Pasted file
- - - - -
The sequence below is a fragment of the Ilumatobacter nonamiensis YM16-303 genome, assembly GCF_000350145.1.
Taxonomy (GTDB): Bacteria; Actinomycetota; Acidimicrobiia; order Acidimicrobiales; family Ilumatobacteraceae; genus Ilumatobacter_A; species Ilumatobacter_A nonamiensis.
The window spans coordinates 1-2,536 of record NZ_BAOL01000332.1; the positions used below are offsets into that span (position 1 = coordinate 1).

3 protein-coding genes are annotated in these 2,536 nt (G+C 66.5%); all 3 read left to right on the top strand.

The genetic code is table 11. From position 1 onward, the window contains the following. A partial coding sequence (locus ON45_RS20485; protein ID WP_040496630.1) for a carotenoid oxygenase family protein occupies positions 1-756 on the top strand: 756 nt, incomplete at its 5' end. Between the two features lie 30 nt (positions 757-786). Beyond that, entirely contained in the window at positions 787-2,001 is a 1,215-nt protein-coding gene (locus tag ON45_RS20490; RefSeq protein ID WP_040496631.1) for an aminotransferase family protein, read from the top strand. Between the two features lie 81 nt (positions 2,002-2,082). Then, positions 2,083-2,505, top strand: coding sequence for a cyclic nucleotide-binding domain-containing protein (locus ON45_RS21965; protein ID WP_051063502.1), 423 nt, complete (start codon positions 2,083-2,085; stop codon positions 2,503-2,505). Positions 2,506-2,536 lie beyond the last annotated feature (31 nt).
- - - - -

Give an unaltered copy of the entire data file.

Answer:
The sequence below is a fragment of the Ilumatobacter nonamiensis YM16-303 genome, assembly GCF_000350145.1.
Taxonomy (GTDB): Bacteria; Actinomycetota; Acidimicrobiia; order Acidimicrobiales; family Ilumatobacteraceae; genus Ilumatobacter_A; species Ilumatobacter_A nonamiensis.
The window spans coordinates 1-2,536 of record NZ_BAOL01000332.1; the positions used below are offsets into that span (position 1 = coordinate 1).

3 protein-coding genes are annotated in these 2,536 nt (G+C 66.5%); all 3 read left to right on the top strand.

The genetic code is table 11. From position 1 onward, the window contains the following. A partial coding sequence (locus ON45_RS20485; protein ID WP_040496630.1) for a carotenoid oxygenase family protein occupies positions 1-756 on the top strand: 756 nt, incomplete at its 5' end. Between the two features lie 30 nt (positions 757-786). Beyond that, entirely contained in the window at positions 787-2,001 is a 1,215-nt protein-coding gene (locus tag ON45_RS20490; RefSeq protein ID WP_040496631.1) for an aminotransferase family protein, read from the top strand. Between the two features lie 81 nt (positions 2,002-2,082). Then, positions 2,083-2,505, top strand: coding sequence for a cyclic nucleotide-binding domain-containing protein (locus ON45_RS21965; protein ID WP_051063502.1), 423 nt, complete (start codon positions 2,083-2,085; stop codon positions 2,503-2,505). Positions 2,506-2,536 lie beyond the last annotated feature (31 nt).